Abridged from Earthquake Information Bulletin, January-Febuary 1973, Volume 5, Number 1.

The Managua, Nicaragua Earthquakes of December 23, 1972

by Christopher Rojahn

At 12:29 a.m. (local time) on Saturday, December 23, 1972, an earthquake of magnitude 6.2 occurred at a depth of about 5 kilometers beneath the center of Managua, the capital of Nicaragua. Within an hour after the main shock, two aftershocks, one of magnitude 5.0 and the other 5.2, occurred. The earthquake caused widespread damage and a multitude of deaths and injuries. Approximately 5,000 of the 400,000 residents of Managua were killed while 20,000 were injured and some 250,000 left homeless.

Damage photo
The city of Managua is located on the southern shore of Lake Managua near the western coast of Nicaragua. Situated within an active volcanic zone - the Central American Volcanic Chain - the city has been struck by a series of moderate earthquakes in recent history (1844, 1858, 1881, 1898, 1913, 1918, 1928, 1931, and 1968). Both the volcanic and seismic activity are believed to be related to the relative movements of two crustal plates intersecting near the southwestern border of Central America. Modern global tectonic theory postulates that the Cocos plate, located east of the East Pacific Rise, is moving northeastward and is slowly being driven beneath the Caribbean plate. The dipping zone, as defined by earthquake activity, begins near the surface at the Middle American Trench, a major geologic feature 4 to 5 kilometers deep extending along the Pacific Coast from Mexico to Costa Rica, and extending downward at about an angle of 45° towards the northeast to a depth of approximately 170 kilometers. The zone lies 100 to 200 kilometers beneath the city of Managua. Because of the shallow focus of the December, 1972 events, it seems unlikely that the quakes were the simple result of crustal movement between the two plates. Rather, they were more likely caused by a relatively shallow adjustment to accumulating strain within the southwestern-most part of the Caribbean plate.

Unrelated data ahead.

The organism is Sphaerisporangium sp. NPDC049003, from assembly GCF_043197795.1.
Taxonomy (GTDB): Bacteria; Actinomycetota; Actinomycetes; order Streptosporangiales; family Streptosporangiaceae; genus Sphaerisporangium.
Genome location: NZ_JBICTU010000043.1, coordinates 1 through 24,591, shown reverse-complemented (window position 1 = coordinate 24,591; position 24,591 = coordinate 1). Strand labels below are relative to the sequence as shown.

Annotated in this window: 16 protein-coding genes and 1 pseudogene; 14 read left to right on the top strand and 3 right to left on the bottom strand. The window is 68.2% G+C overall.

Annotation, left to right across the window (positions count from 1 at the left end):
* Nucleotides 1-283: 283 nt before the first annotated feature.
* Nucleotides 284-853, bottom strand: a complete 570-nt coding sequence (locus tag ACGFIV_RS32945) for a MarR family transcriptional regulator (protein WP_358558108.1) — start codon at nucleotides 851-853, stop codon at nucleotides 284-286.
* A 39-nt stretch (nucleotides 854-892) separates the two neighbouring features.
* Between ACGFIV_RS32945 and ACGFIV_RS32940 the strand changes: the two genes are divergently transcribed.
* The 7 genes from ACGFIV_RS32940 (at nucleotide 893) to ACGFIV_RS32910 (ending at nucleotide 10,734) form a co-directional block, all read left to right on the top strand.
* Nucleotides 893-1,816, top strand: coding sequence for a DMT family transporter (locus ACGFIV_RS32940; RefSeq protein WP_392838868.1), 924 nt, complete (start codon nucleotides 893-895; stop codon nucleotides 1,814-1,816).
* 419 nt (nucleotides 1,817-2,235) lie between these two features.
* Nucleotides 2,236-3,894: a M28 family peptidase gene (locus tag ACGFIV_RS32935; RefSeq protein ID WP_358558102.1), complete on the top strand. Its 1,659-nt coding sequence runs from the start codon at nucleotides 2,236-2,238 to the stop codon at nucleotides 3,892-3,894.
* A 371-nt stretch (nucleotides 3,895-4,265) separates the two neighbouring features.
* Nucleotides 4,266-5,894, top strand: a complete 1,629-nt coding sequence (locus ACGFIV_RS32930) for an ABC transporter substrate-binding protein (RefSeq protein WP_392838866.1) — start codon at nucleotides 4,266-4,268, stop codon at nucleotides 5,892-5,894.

Geologic effects of the quake included surface faulting, landslides and local ground subsidence. By far the most significant of these effects was surface faulting. At least four major faults have been identified with the December 1972 events, and all consistently show left lateral motion trending in a northeasterly direction. Aftershock data indicates that at last one of the faults extends from the surface to a depth of 8 to 10 kilometers and that faulting extends at least 6 kilometers northeast of the city beneath Managua.